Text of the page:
The Farm Bill: A Rancher’s Thoughts

The Farm Bill has been a “hot topic” in social media channels. A number of my friends and followers have asked my opinions on the subject, a challenge to do with a limited number of characters available on Twitter and Facebook.

Given the current political climate, we are facing an opportunity to make some major changes in the Farm Bill to make it more effective, efficient and at the same time reduce government spending. On this first Farm Bill post, I hope to touch briefly on each of five of the six components: Food Stamps, Child Nutrition, Commodity Programs, Conservation and Crop Insurance.

This post, while not entirely “complete,” is a first shot at trying to explain some of my thoughts. I look forward to the comments and dialogue that result. Anytime the Farm Bill is discussed, opinions are certain to come out. I only ask that the discourse be professional and I will be sure to post.

Background

In the early 20th century, federal farm programs were developed after an era of extremely low farm income, food scarcity and Dust Bowl conditions of the Depression. This, combined with a national focus to maintain domestically produced food security, prompted federal intervention in the agricultural marketplace.

 The farm programs culminated in The Agricultural Adjustment Act of 1949, more commonly known as the “farm bill,” which is the founding legislation on which all subsequent farm bills have been based. The farm bill is generally amended every five years, with the next amendment in 2012.

 The farm bill should respond to changes in agricultural production, consumer demand and trade negotiations. The current 2008 Farm Bill contains 15 titles, including new titles for horticulture and organic agriculture, livestock, crop insurance and disaster assistance programs. Interestingly, nearly 75 percent of farm bill funding is directed to nutrition programs such as food stamps and the school lunch program.

New, in the 2008 Farm Bill is an approach to address risk management and permanent disaster assistance rather than ad-hoc funding requests when disasters occur. While long-term solutions are a step in the right direction, this has led to sometimes intense discussions over which direction is the best to take.

 While debate over the effectiveness of new programs continues, there remains strong congressional support for traditional farm program payments such as direct and counter cyclical payments, and lukewarm support for the new average crop revenue program known as ACRE. It is well understood that farm bill politics are regional, rather than partisan.

With the current situation of our nation’s economy, wasteful spending by the federal government is being targeted. This is perhaps an opportune time to take a very close look at the Farm Bill and make some substantial changes that will benefit our countries food security, keep a healthy marketplace and still meet the needs of low-income families.

Food Stamps

  1. I fully support true low-income families receiving assistance for the purchase of milk, meat, fruits and vegetables.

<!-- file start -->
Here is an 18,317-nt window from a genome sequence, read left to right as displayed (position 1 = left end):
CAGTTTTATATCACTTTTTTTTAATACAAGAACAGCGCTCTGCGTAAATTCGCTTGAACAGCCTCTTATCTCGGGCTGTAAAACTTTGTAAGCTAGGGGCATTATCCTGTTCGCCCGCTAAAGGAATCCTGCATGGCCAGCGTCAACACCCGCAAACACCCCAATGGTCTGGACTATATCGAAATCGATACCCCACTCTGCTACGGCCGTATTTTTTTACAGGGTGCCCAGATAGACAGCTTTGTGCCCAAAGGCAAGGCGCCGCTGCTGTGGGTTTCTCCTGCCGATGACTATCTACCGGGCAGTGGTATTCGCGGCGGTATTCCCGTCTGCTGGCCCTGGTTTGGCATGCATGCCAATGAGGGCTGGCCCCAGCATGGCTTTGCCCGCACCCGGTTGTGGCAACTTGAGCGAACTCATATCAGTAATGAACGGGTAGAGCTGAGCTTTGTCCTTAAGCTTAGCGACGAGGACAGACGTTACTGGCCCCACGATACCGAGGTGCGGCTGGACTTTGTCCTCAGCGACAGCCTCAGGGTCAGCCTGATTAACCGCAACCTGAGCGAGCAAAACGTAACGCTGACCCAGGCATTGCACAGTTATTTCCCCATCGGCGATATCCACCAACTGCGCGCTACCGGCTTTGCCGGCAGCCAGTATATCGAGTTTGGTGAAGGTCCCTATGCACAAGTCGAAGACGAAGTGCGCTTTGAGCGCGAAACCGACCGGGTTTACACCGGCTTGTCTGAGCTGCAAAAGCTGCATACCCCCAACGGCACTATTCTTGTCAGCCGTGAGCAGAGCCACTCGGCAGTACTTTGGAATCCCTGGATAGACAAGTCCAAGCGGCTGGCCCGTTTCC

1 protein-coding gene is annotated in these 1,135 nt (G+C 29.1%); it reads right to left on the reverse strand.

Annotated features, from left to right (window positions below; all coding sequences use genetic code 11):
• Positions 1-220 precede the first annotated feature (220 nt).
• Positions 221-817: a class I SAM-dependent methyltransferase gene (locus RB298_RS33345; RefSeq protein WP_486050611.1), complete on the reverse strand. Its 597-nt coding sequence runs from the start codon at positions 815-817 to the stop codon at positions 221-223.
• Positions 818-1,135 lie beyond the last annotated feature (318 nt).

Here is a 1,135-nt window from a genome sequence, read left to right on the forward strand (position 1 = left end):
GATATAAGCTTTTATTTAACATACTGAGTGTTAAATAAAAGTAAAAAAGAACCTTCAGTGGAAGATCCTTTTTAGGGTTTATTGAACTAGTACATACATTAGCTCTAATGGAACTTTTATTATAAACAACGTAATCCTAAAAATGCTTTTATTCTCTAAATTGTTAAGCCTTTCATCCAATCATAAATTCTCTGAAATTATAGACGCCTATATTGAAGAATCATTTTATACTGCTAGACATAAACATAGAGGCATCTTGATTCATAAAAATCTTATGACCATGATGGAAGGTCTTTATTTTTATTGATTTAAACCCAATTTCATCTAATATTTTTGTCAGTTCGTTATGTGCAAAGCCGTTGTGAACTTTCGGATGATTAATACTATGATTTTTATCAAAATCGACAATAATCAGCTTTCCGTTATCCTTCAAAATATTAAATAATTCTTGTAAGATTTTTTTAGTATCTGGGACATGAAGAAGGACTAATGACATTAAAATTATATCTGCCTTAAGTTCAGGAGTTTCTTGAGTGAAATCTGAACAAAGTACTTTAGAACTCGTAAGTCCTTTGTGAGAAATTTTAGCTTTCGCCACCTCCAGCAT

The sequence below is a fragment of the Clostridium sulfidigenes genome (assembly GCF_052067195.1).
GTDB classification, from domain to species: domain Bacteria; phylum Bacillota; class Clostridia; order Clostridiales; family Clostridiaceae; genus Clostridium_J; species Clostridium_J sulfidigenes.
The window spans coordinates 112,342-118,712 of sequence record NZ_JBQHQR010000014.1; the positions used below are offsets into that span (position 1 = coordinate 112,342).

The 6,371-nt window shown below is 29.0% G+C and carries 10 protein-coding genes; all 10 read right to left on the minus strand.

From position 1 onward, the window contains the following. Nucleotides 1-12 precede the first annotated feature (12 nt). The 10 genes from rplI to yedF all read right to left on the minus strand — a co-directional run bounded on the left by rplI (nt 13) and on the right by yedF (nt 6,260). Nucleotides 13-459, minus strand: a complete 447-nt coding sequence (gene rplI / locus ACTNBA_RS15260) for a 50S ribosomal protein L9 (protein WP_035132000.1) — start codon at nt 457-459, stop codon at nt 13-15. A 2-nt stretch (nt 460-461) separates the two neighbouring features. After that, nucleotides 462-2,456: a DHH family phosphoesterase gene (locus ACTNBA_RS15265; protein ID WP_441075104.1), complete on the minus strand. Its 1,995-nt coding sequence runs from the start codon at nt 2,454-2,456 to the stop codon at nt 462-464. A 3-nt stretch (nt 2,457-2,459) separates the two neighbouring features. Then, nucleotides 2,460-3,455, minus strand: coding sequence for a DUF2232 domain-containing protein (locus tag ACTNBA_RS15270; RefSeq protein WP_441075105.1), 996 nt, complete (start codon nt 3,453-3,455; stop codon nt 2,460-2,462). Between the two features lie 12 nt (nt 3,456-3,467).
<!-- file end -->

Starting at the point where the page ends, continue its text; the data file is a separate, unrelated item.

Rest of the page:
2. The ability of low-income families to purchase non-food items with the Food Stamp program MUST CEASE!

Child Nutrition

  1. Being able to provide at least one healthy meal to children is essential. As a former teacher I have seen firsthand the need of the students, especially those from low-income homes. Sadly, for many children, lunch at school is the only meal they receive.
  2. Meals provided at schools must be healthy and nutritious and include all of the food groups. Balance is essential.
  3. As a side note, I personally believe that schools that receive government funding for meals should also require that their students take a physical exercise class each year and also a nutrition and health course.

Commodity Programs

  1. Maintain payments to farms growing commodities on the actual acreage that base acreage is calculated for five years, or until trade deals can be modified to “fair” trade from “free” trade. All trade agreements must return to equal standards. Trade partners must be held to same regulatory standards that domestic farmers incur.
  2. Eliminate payments to farms not growing commodities specified on base acreage reports. For example, a farmer with an orchard on acreage listed for a base with rice, should not receive payments.

Crop Insurance

  1. A reliable insurance program should be available for producers to buy into on an annual basis for commodities that do not have insurance available through private firms.
  2. In order for producers to collect on a “loss,” the crop must be inspected and a determination on salvage value made to establish whether to plow under or harvest. The times of plowing under a crop first, then calling for inspection is over.
  3.  Insurance payments should be paid on the difference of revenue from sale subtracted from an average yield for crop based on surrounding historical data at market price, at time of claim.
  4.  Historical data should be on a “local” basis, within a county or within a 100 mile radius. The current regions utilized by Natural Resource Conservation Service (NRCS) and Farm Service Agency (FSA) cover to large of a geographic area to accurately represent yield and market price averages.